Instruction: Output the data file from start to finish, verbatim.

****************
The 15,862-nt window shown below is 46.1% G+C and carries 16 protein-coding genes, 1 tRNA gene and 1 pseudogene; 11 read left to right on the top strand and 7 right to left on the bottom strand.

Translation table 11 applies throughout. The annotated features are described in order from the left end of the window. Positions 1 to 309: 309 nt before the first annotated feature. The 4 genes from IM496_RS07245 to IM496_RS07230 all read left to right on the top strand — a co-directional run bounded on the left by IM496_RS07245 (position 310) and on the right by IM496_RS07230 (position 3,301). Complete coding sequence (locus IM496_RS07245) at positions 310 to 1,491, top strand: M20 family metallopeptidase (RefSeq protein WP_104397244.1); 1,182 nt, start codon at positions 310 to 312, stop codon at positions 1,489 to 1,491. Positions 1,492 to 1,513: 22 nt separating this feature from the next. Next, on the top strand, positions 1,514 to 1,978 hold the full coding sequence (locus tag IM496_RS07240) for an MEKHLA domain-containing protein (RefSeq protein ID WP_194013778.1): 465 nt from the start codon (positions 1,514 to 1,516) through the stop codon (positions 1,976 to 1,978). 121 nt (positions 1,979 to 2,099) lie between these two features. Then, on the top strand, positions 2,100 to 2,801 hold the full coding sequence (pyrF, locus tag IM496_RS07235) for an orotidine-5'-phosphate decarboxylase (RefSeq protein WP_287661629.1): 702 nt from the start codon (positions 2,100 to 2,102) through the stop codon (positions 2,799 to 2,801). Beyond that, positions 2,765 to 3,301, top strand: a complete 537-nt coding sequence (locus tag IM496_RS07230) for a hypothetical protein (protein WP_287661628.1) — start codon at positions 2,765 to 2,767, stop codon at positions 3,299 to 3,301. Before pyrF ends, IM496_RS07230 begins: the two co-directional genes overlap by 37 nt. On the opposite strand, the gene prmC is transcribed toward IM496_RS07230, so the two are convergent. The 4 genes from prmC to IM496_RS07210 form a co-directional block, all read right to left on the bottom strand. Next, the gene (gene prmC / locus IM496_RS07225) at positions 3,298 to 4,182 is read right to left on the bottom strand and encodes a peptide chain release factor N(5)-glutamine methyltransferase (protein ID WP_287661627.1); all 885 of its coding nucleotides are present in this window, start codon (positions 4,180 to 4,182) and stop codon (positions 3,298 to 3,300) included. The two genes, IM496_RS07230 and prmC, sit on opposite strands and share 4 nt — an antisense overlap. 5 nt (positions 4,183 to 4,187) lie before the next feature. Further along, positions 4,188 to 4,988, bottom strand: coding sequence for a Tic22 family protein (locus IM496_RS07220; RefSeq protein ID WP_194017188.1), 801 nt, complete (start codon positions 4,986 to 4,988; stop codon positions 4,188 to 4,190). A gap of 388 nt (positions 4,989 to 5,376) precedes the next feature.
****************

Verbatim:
The 15,862-nt window shown below is 46.1% G+C and carries 16 protein-coding genes, 1 tRNA gene and 1 pseudogene; 11 read left to right on the top strand and 7 right to left on the bottom strand.

Translation table 11 applies throughout. The annotated features are described in order from the left end of the window. Positions 1 to 309: 309 nt before the first annotated feature. The 4 genes from IM496_RS07245 to IM496_RS07230 all read left to right on the top strand — a co-directional run bounded on the left by IM496_RS07245 (position 310) and on the right by IM496_RS07230 (position 3,301). Complete coding sequence (locus IM496_RS07245) at positions 310 to 1,491, top strand: M20 family metallopeptidase (RefSeq protein WP_104397244.1); 1,182 nt, start codon at positions 310 to 312, stop codon at positions 1,489 to 1,491. Positions 1,492 to 1,513: 22 nt separating this feature from the next. Next, on the top strand, positions 1,514 to 1,978 hold the full coding sequence (locus tag IM496_RS07240) for an MEKHLA domain-containing protein (RefSeq protein ID WP_194013778.1): 465 nt from the start codon (positions 1,514 to 1,516) through the stop codon (positions 1,976 to 1,978). 121 nt (positions 1,979 to 2,099) lie between these two features. Then, on the top strand, positions 2,100 to 2,801 hold the full coding sequence (pyrF, locus tag IM496_RS07235) for an orotidine-5'-phosphate decarboxylase (RefSeq protein WP_287661629.1): 702 nt from the start codon (positions 2,100 to 2,102) through the stop codon (positions 2,799 to 2,801). Beyond that, positions 2,765 to 3,301, top strand: a complete 537-nt coding sequence (locus tag IM496_RS07230) for a hypothetical protein (protein WP_287661628.1) — start codon at positions 2,765 to 2,767, stop codon at positions 3,299 to 3,301. Before pyrF ends, IM496_RS07230 begins: the two co-directional genes overlap by 37 nt. On the opposite strand, the gene prmC is transcribed toward IM496_RS07230, so the two are convergent. The 4 genes from prmC to IM496_RS07210 form a co-directional block, all read right to left on the bottom strand. Next, the gene (gene prmC / locus IM496_RS07225) at positions 3,298 to 4,182 is read right to left on the bottom strand and encodes a peptide chain release factor N(5)-glutamine methyltransferase (protein ID WP_287661627.1); all 885 of its coding nucleotides are present in this window, start codon (positions 4,180 to 4,182) and stop codon (positions 3,298 to 3,300) included. The two genes, IM496_RS07230 and prmC, sit on opposite strands and share 4 nt — an antisense overlap. 5 nt (positions 4,183 to 4,187) lie before the next feature. Further along, positions 4,188 to 4,988, bottom strand: coding sequence for a Tic22 family protein (locus IM496_RS07220; RefSeq protein ID WP_194017188.1), 801 nt, complete (start codon positions 4,986 to 4,988; stop codon positions 4,188 to 4,190). A gap of 388 nt (positions 4,989 to 5,376) precedes the next feature.